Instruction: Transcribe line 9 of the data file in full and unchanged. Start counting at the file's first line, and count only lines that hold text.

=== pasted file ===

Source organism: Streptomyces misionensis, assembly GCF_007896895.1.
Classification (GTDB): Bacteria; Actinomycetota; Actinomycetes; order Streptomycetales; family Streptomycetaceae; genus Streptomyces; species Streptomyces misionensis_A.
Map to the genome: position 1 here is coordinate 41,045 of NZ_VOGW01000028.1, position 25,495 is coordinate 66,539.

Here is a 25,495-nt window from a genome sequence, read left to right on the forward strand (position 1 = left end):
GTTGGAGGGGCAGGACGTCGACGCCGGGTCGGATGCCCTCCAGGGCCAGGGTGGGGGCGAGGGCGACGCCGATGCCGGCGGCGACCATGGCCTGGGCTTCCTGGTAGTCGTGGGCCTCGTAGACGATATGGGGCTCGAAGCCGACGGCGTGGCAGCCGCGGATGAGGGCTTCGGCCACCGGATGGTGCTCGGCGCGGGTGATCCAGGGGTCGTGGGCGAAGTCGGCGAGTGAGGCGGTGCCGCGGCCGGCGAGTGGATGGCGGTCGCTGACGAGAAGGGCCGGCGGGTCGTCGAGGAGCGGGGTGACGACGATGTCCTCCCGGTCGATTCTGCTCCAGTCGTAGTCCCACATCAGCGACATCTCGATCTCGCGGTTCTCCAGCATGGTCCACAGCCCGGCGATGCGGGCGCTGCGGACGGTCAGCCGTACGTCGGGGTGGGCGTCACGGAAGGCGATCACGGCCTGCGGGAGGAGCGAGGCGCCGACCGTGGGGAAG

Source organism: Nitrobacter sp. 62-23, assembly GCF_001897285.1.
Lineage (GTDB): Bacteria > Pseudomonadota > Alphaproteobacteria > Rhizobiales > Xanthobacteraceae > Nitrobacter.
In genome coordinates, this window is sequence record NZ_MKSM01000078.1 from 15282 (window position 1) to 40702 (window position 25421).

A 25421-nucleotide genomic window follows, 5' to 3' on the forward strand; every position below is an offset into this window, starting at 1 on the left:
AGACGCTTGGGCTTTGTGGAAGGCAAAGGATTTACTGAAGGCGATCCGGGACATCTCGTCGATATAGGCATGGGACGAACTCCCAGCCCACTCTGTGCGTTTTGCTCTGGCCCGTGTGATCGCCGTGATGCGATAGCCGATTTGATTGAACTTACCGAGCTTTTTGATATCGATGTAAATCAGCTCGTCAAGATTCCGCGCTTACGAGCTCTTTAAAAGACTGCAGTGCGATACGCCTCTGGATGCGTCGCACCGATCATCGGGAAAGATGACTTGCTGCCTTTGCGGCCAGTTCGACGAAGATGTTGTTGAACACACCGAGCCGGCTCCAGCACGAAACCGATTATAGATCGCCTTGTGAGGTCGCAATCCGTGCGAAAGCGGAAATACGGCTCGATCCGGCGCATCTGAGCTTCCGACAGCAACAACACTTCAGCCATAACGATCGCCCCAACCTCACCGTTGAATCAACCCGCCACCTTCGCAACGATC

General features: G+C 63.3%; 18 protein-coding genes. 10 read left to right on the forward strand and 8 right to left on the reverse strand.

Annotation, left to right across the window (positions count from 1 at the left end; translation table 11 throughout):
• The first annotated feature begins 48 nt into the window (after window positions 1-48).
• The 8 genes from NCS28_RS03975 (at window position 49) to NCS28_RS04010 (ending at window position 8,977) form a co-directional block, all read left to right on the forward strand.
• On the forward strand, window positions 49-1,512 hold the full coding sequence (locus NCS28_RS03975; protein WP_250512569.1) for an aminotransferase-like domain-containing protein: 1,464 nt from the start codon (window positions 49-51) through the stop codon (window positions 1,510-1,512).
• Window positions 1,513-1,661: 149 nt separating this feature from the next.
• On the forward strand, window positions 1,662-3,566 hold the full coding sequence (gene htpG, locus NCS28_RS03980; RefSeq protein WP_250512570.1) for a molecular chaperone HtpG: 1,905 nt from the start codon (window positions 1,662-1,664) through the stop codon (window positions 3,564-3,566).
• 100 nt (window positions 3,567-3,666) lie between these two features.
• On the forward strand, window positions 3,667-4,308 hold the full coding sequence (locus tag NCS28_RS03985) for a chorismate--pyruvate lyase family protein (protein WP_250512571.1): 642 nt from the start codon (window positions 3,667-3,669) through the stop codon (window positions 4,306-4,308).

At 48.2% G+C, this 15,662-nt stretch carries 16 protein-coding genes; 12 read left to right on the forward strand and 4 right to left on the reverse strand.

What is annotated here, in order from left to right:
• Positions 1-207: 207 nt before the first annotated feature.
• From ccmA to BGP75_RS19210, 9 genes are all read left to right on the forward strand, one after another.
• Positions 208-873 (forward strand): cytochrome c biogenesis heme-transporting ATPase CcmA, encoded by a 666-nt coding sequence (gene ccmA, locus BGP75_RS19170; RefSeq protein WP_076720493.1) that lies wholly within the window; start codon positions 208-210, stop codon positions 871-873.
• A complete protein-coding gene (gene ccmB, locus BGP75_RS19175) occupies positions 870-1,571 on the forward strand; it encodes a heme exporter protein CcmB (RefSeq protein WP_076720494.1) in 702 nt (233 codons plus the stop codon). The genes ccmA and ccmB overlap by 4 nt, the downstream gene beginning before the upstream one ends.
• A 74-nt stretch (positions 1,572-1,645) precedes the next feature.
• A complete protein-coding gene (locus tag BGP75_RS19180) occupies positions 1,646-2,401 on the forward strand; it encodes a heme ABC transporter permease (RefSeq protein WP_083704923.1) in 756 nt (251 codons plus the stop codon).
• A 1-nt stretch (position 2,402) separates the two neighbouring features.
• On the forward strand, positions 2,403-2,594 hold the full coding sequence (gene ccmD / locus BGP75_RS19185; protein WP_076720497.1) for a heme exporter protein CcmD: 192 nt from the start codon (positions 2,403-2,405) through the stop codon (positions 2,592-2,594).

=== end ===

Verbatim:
A 25421-nucleotide genomic window follows, 5' to 3' on the forward strand; every position below is an offset into this window, starting at 1 on the left: